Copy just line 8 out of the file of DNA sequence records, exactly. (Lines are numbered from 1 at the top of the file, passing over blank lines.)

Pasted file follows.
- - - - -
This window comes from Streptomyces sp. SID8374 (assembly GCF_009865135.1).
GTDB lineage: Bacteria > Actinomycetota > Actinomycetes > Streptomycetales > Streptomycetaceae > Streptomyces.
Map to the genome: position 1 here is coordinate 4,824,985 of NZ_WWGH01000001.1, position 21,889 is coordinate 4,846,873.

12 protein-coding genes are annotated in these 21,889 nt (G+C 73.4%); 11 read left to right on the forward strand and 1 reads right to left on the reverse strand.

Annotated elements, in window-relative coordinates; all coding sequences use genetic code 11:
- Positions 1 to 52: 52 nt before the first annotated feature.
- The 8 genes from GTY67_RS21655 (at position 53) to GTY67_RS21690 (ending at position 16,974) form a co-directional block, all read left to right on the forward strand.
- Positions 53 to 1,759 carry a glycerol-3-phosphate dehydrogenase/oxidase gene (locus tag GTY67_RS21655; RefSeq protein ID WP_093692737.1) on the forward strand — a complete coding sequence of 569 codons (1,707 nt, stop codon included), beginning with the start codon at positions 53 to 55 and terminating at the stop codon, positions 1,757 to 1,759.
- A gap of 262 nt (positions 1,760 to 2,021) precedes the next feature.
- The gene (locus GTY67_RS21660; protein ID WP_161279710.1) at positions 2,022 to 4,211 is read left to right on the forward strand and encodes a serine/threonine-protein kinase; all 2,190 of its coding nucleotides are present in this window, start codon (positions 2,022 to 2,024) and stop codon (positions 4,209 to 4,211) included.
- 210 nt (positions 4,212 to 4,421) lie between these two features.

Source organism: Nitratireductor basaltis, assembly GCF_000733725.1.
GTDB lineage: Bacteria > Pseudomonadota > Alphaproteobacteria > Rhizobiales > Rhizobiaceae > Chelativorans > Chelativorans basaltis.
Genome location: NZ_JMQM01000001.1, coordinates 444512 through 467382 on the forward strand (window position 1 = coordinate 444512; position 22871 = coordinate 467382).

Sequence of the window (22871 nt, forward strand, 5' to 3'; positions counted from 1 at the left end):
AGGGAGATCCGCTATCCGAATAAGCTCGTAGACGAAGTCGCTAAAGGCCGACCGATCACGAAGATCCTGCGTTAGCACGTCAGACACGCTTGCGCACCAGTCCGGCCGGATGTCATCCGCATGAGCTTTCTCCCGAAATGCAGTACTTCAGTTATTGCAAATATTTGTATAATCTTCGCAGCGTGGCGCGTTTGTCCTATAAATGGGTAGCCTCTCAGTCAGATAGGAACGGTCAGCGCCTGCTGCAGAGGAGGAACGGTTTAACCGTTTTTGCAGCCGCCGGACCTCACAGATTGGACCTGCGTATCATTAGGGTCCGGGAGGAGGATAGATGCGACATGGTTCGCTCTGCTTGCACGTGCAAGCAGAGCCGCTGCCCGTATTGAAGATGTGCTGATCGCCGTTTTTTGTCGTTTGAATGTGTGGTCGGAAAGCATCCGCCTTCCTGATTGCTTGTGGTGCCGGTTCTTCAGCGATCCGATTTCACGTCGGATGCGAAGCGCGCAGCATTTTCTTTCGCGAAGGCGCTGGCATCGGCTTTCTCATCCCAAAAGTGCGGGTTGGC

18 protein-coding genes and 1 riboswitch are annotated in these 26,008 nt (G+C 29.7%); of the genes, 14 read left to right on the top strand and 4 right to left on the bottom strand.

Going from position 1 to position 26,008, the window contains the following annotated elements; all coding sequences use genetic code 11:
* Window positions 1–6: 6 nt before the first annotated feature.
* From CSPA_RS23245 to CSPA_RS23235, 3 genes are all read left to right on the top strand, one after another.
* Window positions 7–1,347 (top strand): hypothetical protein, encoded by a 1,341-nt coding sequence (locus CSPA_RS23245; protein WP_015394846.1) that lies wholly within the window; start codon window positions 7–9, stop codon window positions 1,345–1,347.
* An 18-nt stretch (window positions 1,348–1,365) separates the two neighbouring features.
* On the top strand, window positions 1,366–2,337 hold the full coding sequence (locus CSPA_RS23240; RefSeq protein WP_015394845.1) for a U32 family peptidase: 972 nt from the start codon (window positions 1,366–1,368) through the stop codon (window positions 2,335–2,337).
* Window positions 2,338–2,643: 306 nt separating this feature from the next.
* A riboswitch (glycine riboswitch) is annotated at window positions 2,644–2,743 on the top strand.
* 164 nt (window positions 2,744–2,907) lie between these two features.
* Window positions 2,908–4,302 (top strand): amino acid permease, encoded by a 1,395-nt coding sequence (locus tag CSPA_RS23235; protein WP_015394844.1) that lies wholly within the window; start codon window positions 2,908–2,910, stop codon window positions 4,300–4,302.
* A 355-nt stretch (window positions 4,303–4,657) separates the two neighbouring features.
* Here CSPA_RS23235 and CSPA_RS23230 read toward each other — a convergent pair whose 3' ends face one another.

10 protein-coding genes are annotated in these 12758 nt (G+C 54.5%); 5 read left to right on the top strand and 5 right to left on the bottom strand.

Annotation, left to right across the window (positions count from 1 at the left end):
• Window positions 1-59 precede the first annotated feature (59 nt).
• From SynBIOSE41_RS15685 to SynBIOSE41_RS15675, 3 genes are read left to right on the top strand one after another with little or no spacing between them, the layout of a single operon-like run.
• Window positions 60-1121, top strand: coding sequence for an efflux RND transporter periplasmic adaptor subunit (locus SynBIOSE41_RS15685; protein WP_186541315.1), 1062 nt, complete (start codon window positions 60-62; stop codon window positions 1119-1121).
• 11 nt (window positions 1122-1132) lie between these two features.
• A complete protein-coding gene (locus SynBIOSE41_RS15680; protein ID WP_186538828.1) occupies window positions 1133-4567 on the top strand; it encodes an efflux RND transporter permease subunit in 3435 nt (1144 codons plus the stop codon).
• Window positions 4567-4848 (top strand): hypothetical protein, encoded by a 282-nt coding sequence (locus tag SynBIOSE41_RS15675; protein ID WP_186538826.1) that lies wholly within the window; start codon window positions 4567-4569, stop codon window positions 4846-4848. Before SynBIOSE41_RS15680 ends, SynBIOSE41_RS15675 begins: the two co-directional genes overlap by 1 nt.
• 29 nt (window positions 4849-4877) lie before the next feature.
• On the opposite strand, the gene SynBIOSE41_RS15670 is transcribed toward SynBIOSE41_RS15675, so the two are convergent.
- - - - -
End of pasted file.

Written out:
- Positions 53 to 1,759 carry a glycerol-3-phosphate dehydrogenase/oxidase gene (locus tag GTY67_RS21655; RefSeq protein ID WP_093692737.1) on the forward strand — a complete coding sequence of 569 codons (1,707 nt, stop codon included), beginning with the start codon at positions 53 to 55 and terminating at the stop codon, positions 1,757 to 1,759.